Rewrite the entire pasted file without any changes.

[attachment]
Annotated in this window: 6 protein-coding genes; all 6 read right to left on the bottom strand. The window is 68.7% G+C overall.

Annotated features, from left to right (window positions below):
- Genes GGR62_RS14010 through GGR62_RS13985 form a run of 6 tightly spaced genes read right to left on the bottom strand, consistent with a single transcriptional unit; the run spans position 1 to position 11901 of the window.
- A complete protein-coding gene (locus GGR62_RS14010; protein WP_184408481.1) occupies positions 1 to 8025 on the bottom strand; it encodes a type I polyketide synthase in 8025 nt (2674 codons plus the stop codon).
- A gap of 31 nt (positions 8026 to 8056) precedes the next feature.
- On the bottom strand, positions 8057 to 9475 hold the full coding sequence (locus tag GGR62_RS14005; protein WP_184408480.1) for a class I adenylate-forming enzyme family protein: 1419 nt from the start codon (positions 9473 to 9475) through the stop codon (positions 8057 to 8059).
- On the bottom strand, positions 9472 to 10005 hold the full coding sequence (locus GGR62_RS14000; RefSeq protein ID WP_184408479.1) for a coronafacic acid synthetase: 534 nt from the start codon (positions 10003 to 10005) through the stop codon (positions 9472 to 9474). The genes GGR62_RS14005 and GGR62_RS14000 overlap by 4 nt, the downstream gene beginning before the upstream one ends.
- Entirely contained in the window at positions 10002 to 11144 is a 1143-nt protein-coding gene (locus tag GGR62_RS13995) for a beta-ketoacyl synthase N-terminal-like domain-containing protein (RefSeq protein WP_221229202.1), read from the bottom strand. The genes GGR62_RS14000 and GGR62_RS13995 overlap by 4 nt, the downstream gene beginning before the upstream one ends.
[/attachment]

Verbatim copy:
Annotated in this window: 6 protein-coding genes; all 6 read right to left on the bottom strand. The window is 68.7% G+C overall.

Annotated features, from left to right (window positions below):
- Genes GGR62_RS14010 through GGR62_RS13985 form a run of 6 tightly spaced genes read right to left on the bottom strand, consistent with a single transcriptional unit; the run spans position 1 to position 11901 of the window.
- A complete protein-coding gene (locus GGR62_RS14010; protein WP_184408481.1) occupies positions 1 to 8025 on the bottom strand; it encodes a type I polyketide synthase in 8025 nt (2674 codons plus the stop codon).
- A gap of 31 nt (positions 8026 to 8056) precedes the next feature.
- On the bottom strand, positions 8057 to 9475 hold the full coding sequence (locus tag GGR62_RS14005; protein WP_184408480.1) for a class I adenylate-forming enzyme family protein: 1419 nt from the start codon (positions 9473 to 9475) through the stop codon (positions 8057 to 8059).
- On the bottom strand, positions 9472 to 10005 hold the full coding sequence (locus GGR62_RS14000; RefSeq protein ID WP_184408479.1) for a coronafacic acid synthetase: 534 nt from the start codon (positions 10003 to 10005) through the stop codon (positions 9472 to 9474). The genes GGR62_RS14005 and GGR62_RS14000 overlap by 4 nt, the downstream gene beginning before the upstream one ends.
- Entirely contained in the window at positions 10002 to 11144 is a 1143-nt protein-coding gene (locus tag GGR62_RS13995) for a beta-ketoacyl synthase N-terminal-like domain-containing protein (RefSeq protein WP_221229202.1), read from the bottom strand. The genes GGR62_RS14000 and GGR62_RS13995 overlap by 4 nt, the downstream gene beginning before the upstream one ends.